Wouldn't that mean he spent his friendless hours testing and experimenting? Wouldn't that mean he was far more adept at potions than any student in this classroom, than any student in this school through practice alone? The question could've ended in any number of ways but Snape chose to understand her hesitancy to finish her thought as a hesitancy to know. It would be too hopeful, too optimistic for him to think that she really wanted to know anything about him. Him. He was an oily haired, quiet Slyhterin who held no advantageous social value to someone like her. Her brief interest in his book notes was only a temporary distraction from the only thing she could ever offer him: pity.
His first impulse was to close the book, her hand in it or not, and ignore her for the rest of the period. He had let his personal, unexplainable affection get in the way of sense. He had shown her what he was capable of without any real knowledge of how she might use that information. He had allowed himself a brief vulnerability because of Lily's patient, considerate demeanor. There was no excuse for weakness.
He pulled the book from under her hands and, closing it, slid it to the opposite end of the table. He looked at her impassively. "Now you see. Just the same as yours. It's an older edition, so it seems that if anyone has the upper hand, it's you."
"Oh, I don't think so—"
"We should begin testing our potions," he said, sharply cutting her off. She seemed like she might go on, but saw that he was intent on changing the subject and thought better.
Taking charge of the situation, he pulled her cauldron toward himself and deftly began to chop a few extra cubes of wormwood. "Just to be on the safe side," he added. Though in the back of his mind he recognized that his commentary wasn't necessary, he was in his element doing potion work, therefore, he hardly bothered to check himself. "I don't want you putting me into an unintentional coma."
He opened his mouth, but all too slowly. "You first," Lily said quickly.
She looked at him amused, her captivating eyes articulating an irresistible mischief. Snape replied with a dark look of defeat before reluctantly dragging her polished cauldron towards his lips. She continued to examine him as he took a single mouthful and swallowed. Gingerly placing her cauldron on the table again, he looked back at her. Her perfect face and poise was the last thing he saw before dropping off.
In what only seemed like a few moments of languid images of Lily Evans flashing in and out his mind, Snape sniffed, his eyes jerking open. Lily held a pink plant in front of his nose on the table, a trace of concern touching her perfectly stenciled features.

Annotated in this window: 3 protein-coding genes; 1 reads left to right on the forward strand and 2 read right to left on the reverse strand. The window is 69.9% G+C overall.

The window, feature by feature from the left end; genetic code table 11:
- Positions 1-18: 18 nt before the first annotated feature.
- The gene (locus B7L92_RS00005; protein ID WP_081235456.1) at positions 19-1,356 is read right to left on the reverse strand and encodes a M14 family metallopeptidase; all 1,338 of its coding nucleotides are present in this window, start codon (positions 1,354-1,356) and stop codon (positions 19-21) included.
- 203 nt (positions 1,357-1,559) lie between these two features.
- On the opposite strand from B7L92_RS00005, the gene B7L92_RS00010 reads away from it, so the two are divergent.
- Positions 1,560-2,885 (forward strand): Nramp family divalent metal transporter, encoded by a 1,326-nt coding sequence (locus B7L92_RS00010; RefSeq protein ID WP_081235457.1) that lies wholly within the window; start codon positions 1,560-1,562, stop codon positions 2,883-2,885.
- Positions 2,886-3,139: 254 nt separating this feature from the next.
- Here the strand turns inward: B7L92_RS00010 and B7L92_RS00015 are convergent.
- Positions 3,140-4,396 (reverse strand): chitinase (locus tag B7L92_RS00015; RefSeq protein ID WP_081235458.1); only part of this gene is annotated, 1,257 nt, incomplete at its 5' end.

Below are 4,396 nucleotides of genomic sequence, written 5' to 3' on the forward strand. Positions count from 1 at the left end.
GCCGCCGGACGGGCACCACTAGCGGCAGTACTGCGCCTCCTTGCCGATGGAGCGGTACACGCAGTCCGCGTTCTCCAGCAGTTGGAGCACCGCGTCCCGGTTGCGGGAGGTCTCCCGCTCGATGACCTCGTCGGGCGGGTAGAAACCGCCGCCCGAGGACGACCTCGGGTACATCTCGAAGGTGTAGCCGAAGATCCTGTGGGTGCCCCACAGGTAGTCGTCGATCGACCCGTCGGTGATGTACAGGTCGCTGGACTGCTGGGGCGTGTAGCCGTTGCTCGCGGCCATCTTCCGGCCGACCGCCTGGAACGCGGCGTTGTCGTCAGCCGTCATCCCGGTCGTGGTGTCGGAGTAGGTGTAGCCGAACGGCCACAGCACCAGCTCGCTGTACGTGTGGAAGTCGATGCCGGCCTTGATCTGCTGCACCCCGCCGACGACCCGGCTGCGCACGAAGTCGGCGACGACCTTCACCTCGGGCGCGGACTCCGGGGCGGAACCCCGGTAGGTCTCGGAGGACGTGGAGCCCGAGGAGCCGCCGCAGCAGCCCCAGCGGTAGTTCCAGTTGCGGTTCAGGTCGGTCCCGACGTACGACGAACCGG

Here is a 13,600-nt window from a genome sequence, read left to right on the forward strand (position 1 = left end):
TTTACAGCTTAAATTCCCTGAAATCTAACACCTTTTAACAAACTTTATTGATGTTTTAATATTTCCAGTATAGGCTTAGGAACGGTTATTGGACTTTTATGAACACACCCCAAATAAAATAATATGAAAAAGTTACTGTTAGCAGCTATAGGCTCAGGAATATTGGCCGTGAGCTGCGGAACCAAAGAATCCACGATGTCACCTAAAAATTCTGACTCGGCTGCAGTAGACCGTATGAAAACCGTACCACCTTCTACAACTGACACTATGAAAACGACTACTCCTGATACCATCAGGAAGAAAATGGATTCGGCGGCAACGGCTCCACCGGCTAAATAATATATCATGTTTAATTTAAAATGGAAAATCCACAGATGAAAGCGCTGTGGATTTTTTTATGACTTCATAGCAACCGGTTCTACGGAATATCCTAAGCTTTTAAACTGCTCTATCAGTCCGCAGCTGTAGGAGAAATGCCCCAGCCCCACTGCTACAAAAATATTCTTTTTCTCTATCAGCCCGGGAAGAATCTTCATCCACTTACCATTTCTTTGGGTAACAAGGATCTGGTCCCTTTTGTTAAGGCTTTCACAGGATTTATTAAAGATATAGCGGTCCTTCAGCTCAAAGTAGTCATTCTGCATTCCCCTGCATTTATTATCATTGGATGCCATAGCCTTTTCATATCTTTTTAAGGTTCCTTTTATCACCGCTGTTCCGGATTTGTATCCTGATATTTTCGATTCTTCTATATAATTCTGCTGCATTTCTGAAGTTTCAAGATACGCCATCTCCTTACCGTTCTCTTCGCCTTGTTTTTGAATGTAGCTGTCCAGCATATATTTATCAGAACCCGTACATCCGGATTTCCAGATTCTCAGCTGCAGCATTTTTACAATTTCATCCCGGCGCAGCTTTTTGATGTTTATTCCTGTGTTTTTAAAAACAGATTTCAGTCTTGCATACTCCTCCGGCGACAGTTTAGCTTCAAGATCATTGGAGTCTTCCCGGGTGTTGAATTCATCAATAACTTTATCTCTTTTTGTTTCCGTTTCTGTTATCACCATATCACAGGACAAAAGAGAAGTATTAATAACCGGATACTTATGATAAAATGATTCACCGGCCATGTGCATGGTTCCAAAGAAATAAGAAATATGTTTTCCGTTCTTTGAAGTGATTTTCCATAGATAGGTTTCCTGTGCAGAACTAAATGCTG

She sighed with relief. "Good. I haven't killed you," she paused for a moment. "But perhaps you'd be headed for the worse if you hadn't fixed my 'adequate' potion." She smiled. It felt infectious, but the most he could do was soften the hard, determined expression on his face. Curling his lips in any small manner was just asking too much.
"Your turn," he said. Was that eagerness in his voice? He only prayed she didn't notice.
She didn't appear to as she downed a few lazy mouthfuls of the potion. Snape was overcome with an involuntary panic. If someone could've warned him that Lily Evans was going to be testing his potion, he certainly would've perfected every step in the process, allowing no room for error. Instead, he had gone through the motions with only a passing attention. He had reasoned that there would be little sense in preparing a perfect potion that no one was going to take.
He watched Lily's expression relax until her head dropped gingerly onto her crossed arms, an utterly blank expression taking the place of her otherwise cheerful, lively façade. Today was an exceptional day. He glanced away, picking up the root, and stopped as his hand halfway bridged the gap between them. He paused because he didn't want this moment to end. He wanted to study her, up close, safe from her penetrating gaze. He wanted to truly grasp what it looked like when she slept, what it might look like if she ever trusted him enough to actually fall asleep in front of him. He couldn't control his inability to move any closer as a strand of her bright red hair balanced precariously on the edge of her ear, threatening to fall across her face. It did fall, diagonally halving it two distinct entities, he moved to correct the distortion.
"What do you think you're doing there, Snivelly?"